Review: ‘Amulet Book Two: The Stonekeeper’s Castle’
Amulet Book Two: The Stonekeeper’s Castle
By Kazu Kibuishi
Scholastic/Graphix, 220 pages, $21.99 (hardcover) $9.99 (paperback)
Kazu Kibuishi is a talented animator and comic artist who has produced several graphic novel series, including [[[Flight, Daisy Kutter: The Last Train]]], and now [[[Amulet]]]. The first volume came out over a year ago and now Scholastic has released the second book in the run. This book could have benefitted from a previously page for new readers.
The story is familiar as Emily Hayes discovers a necklace and amulet with magical powers. In the first volume, she and her younger brother Navin have adjusted to living in their great-grandfather’s home with their recently widowed mother. The amulet speaks to her, warning of impending danger which immediately results in a ghastly creature swallowing their mother. The chase is on to rescue her and book one achieves that goal, but she is gravely ill.
Book two opens as evil forces conspire to hunt down the children and obtain the amulet, while they, in turn, seek a rare fruit to concoct a potion to save her life. Their journey brings them into close contact with many humans who have been slowly evolving into animal/human hybrids, part of a curse that threatens all humanity. As a result, no one blinks an eye when Leon Redbeard, a fox-like bounty hunter arrives in the nick of time. He proves to be not only plucky, but wise as he recognizes that Emily is The One who will save the planet from the creeping darkness.
The story moves quite well as we go from lush landscapes to foggy forests in search of enlightenment and safety. With a Japanese-tinged style and terrific use of color, Kibuishi invites us into a world that mixes magic with technology, where robots and talking mystic trees operate side-by-side. The story moves quickly and you find yourself turning the pages with increasing speed.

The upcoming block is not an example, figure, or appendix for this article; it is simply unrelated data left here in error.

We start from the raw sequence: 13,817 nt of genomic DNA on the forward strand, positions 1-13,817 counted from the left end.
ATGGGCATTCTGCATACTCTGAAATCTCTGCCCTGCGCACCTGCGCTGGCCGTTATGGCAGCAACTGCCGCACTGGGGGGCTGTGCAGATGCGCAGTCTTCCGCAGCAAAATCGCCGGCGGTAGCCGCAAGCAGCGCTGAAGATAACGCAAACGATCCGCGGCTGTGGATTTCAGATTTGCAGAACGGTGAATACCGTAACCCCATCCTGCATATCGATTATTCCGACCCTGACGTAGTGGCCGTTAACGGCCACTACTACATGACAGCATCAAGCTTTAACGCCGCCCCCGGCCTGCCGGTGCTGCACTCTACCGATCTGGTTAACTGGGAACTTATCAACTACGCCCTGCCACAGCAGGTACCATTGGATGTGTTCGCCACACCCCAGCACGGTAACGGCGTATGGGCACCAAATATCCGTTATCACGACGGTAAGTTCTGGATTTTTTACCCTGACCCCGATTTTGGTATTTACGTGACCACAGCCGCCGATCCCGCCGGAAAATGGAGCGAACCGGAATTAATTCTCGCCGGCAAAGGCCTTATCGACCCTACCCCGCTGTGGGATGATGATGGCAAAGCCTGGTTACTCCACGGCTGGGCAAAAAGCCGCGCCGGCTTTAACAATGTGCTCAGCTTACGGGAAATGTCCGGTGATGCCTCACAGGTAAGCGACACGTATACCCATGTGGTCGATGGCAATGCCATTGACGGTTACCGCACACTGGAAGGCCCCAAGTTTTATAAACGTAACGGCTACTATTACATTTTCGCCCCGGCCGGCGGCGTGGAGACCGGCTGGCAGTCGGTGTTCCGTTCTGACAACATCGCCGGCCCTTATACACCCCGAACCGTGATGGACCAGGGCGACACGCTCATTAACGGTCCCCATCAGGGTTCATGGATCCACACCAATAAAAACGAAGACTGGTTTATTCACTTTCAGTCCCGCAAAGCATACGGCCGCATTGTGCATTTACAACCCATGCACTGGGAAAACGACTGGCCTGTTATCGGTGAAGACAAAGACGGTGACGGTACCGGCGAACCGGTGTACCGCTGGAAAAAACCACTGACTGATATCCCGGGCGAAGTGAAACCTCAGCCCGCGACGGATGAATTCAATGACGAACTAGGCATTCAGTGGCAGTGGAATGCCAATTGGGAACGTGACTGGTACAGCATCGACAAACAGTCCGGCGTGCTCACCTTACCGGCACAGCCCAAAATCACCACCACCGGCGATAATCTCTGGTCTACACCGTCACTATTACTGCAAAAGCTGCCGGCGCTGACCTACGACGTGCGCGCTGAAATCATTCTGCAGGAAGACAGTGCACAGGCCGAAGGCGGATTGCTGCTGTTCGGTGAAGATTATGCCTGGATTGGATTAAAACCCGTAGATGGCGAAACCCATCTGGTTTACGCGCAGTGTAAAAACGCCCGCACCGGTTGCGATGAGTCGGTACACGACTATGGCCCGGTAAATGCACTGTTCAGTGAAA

The problem, though, is that Kibuishi’s story is nowhere near as inventive as his artwork. He admits that he studied [[[The Empire Strikes Back]]] repeatedly while working on this second volume in a projected ten-volume series. It certainly replicates the feel of a second chapter, complete with advancing the story, adding some new characters, and exploring the backstory. The characters and pacing feel familiar and just when things look their darkest, the expected rescue comes in a comforting manner but it also lack tension and surprise. Even the struggle between Emily and the seductive nature of the amulet resonates of Frodo and the One Ring.
Emily, Navin, Leon and even the evil Luger and Prince Trellis all show us nothing new and play their roles like stock players.
While Amulet is engaging and a fun read, it doesn’t surprise us at all or present any new looks at the relations between siblings, friends or even families. No doubt, even the 9-12 year olds this is aimed at will not necessarily feel compelled to read the next chapter.